How to read weather radar | Understanding colors

How to read weather radar |  Understanding colors

Be more weather aware by knowing when rain can quickly flood roads.

CHARLOTTE, N.C. – Satellites and local weather radars are some of our most valuable tools for tracking the weather. They are so valuable that many people have them on their phones within weather apps.

But if you're not a meteorologist… you may not know exactly what the different colors mean or what they look like in person!

light green

This color can be misleading. Most of the time, light green means sprinkles, fog, drizzle, or very light rain. Impact is usually only measured in an official data site.

However, light green can sometimes mean no rain at all because it is raining overhead but the rain is not reaching the ground. This is referred to as virga.

dark green

This is strong light rain that is starting to turn moderate. Rainfall of up to a tenth of an inch is possible over the course of an hour.

For dark green, the windshield wipers will turn on approximately every three seconds. Small puddles can form and this rain is beneficial for lawns and gardens over the course of several hours, because it slowly saturates the soil.

Note: Some applications will have a different switch with which to invert these green colors.


Yellow is moderate rain that can reach three-tenths of an inch per hour. This means you'll need an umbrella and your windshield wipers to be wiped down frequently.

Larger puddles will begin to form and this rain over several hours will create larger puddles.

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Orange heavy rain. Precipitation rates begin to increase significantly at this point in the spectrum. This color typically results in up to one inch of rain falling per hour while the windshield wipers are in motion.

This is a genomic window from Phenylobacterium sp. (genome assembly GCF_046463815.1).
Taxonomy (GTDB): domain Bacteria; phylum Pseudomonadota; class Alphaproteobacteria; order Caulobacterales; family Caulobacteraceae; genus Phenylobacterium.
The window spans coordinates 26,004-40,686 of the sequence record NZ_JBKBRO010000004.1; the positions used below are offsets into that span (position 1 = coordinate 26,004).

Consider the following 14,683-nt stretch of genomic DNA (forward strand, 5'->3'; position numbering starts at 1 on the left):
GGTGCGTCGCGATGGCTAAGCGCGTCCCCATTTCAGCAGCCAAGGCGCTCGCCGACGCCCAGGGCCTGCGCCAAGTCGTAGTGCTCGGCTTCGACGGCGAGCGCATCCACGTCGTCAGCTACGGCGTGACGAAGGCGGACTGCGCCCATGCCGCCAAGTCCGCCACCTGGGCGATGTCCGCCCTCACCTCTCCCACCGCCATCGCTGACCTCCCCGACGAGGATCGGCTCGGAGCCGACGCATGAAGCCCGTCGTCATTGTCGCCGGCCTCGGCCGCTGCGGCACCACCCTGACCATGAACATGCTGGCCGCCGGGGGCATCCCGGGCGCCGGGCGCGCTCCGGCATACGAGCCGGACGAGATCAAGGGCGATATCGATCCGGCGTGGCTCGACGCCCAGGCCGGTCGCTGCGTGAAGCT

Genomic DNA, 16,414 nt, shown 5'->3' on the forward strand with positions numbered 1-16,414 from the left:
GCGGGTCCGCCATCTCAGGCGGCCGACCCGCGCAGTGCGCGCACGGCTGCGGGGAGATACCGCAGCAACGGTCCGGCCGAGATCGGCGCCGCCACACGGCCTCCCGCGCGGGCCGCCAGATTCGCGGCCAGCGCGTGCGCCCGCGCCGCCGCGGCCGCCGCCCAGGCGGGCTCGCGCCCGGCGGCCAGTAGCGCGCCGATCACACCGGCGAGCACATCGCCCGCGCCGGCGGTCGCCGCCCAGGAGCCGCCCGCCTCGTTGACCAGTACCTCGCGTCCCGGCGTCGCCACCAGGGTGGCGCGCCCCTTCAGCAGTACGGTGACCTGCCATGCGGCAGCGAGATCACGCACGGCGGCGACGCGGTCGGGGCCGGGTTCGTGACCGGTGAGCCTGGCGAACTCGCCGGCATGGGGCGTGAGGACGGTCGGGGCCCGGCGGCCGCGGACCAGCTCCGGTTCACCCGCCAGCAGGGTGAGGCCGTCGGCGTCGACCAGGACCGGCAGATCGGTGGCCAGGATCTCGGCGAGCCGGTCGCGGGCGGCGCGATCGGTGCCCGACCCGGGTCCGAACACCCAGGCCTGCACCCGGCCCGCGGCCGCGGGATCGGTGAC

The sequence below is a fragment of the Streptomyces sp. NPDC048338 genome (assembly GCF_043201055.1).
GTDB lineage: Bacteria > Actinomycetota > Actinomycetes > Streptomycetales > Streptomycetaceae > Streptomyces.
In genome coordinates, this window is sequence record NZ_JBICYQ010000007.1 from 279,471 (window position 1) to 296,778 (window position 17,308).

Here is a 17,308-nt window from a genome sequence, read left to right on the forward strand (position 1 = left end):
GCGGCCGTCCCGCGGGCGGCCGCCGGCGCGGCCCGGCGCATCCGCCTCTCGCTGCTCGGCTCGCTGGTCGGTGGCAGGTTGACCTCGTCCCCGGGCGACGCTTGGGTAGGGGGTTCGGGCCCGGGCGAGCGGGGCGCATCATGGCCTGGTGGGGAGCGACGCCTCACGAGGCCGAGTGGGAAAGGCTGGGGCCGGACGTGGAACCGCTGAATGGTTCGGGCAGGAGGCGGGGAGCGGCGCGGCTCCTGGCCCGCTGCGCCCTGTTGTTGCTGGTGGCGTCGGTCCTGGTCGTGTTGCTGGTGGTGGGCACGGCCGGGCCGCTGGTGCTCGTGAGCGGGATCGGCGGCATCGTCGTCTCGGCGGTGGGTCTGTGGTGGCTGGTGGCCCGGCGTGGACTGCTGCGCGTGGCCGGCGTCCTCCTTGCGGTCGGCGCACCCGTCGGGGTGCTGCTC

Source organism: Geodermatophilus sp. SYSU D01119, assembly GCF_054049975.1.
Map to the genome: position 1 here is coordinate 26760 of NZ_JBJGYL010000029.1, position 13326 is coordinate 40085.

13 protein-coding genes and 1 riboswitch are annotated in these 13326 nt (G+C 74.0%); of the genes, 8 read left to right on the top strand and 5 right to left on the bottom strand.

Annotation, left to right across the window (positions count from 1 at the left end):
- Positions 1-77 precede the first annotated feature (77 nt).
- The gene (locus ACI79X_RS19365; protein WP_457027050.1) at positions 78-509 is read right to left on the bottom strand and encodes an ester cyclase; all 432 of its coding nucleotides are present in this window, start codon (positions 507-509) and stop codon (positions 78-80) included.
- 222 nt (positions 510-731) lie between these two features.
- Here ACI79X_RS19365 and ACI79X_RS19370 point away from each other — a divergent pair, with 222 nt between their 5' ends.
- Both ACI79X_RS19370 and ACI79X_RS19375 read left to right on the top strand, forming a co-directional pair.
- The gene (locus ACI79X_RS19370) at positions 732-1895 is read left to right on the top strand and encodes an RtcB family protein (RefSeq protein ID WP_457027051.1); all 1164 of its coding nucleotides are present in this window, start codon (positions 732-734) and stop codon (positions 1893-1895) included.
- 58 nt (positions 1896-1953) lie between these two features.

Drains can be overcome and large ponds will occur quickly. This rain is enough to flood sidewalks, streets, and squares – especially if it is over a long period of time. Orange also reduces visibility to a mile or less.

To get the latest weather alerts, download the WCNC Charlotte mobile app and enable push notifications.


Time to break out the rain boots! Red color on the radar is associated with heavy rain. Your windshield wipers can't keep up, making it difficult to see as rain falls at rates greater than 2 inches per hour.

Red to maroon colors on the radar flood streets, squares and sidewalks in minutes. Drains fill up, causing water to rise quickly.

Radar colors can be beautiful but also deadly, so be sure to stay on top of the weather with the WCNC Charlotte weather team by downloading our free mobile app. You can stay safe and track the rain live with us.

Contact Chris Mulcahy at And follow him Facebook, X, Instagram And Tik Tok.

WCNC Charlotte's Weather IQ YouTube channel provides step-by-step explanations from WCNC Charlotte meteorologists to help you learn and understand weather, climate, and science. See previous stories where you can raise your weather I.Q YouTube playlist below And subscribe to get updated when new videos are uploaded.

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